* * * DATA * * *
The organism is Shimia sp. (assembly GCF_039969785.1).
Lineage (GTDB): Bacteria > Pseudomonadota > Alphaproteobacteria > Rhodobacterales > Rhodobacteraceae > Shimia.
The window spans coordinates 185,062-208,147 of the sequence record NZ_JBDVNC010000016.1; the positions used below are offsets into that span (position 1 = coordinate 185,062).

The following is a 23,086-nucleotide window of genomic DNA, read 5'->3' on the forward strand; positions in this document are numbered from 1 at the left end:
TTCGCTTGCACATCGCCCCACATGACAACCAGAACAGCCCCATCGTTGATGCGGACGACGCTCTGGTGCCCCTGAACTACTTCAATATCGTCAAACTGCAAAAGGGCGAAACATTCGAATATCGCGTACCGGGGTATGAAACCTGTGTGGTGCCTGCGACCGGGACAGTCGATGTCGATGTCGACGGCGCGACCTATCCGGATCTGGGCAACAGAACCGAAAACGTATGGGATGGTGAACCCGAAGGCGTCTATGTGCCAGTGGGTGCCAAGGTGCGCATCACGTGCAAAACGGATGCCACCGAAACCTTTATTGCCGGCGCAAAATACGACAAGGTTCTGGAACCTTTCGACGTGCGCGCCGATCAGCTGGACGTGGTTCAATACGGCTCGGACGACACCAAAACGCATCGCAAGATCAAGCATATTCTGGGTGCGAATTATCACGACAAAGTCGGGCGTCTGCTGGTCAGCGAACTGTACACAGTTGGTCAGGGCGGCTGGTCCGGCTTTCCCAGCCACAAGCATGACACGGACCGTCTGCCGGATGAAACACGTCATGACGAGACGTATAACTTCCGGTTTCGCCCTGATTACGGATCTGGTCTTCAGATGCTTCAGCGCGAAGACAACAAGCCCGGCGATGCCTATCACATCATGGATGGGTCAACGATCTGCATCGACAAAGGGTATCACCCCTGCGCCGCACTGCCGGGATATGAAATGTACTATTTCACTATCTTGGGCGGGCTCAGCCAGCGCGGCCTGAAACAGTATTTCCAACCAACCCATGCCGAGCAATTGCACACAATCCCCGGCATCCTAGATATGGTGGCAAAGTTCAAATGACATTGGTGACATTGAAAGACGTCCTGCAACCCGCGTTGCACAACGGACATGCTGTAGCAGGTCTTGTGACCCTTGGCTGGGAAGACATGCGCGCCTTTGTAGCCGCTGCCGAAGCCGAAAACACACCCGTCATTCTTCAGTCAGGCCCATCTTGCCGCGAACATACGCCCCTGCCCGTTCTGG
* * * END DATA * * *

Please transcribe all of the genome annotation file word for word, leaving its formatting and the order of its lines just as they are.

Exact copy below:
The organism is Shimia sp. (assembly GCF_039969785.1).
Lineage (GTDB): Bacteria > Pseudomonadota > Alphaproteobacteria > Rhodobacterales > Rhodobacteraceae > Shimia.
The window spans coordinates 185,062-208,147 of the sequence record NZ_JBDVNC010000016.1; the positions used below are offsets into that span (position 1 = coordinate 185,062).

The following is a 23,086-nucleotide window of genomic DNA, read 5'->3' on the forward strand; positions in this document are numbered from 1 at the left end:
TTCGCTTGCACATCGCCCCACATGACAACCAGAACAGCCCCATCGTTGATGCGGACGACGCTCTGGTGCCCCTGAACTACTTCAATATCGTCAAACTGCAAAAGGGCGAAACATTCGAATATCGCGTACCGGGGTATGAAACCTGTGTGGTGCCTGCGACCGGGACAGTCGATGTCGATGTCGACGGCGCGACCTATCCGGATCTGGGCAACAGAACCGAAAACGTATGGGATGGTGAACCCGAAGGCGTCTATGTGCCAGTGGGTGCCAAGGTGCGCATCACGTGCAAAACGGATGCCACCGAAACCTTTATTGCCGGCGCAAAATACGACAAGGTTCTGGAACCTTTCGACGTGCGCGCCGATCAGCTGGACGTGGTTCAATACGGCTCGGACGACACCAAAACGCATCGCAAGATCAAGCATATTCTGGGTGCGAATTATCACGACAAAGTCGGGCGTCTGCTGGTCAGCGAACTGTACACAGTTGGTCAGGGCGGCTGGTCCGGCTTTCCCAGCCACAAGCATGACACGGACCGTCTGCCGGATGAAACACGTCATGACGAGACGTATAACTTCCGGTTTCGCCCTGATTACGGATCTGGTCTTCAGATGCTTCAGCGCGAAGACAACAAGCCCGGCGATGCCTATCACATCATGGATGGGTCAACGATCTGCATCGACAAAGGGTATCACCCCTGCGCCGCACTGCCGGGATATGAAATGTACTATTTCACTATCTTGGGCGGGCTCAGCCAGCGCGGCCTGAAACAGTATTTCCAACCAACCCATGCCGAGCAATTGCACACAATCCCCGGCATCCTAGATATGGTGGCAAAGTTCAAATGACATTGGTGACATTGAAAGACGTCCTGCAACCCGCGTTGCACAACGGACATGCTGTAGCAGGTCTTGTGACCCTTGGCTGGGAAGACATGCGCGCCTTTGTAGCCGCTGCCGAAGCCGAAAACACACCCGTCATTCTTCAGTCAGGCCCATCTTGCCGCGAACATACGCCCCTGCCCGTTCTGG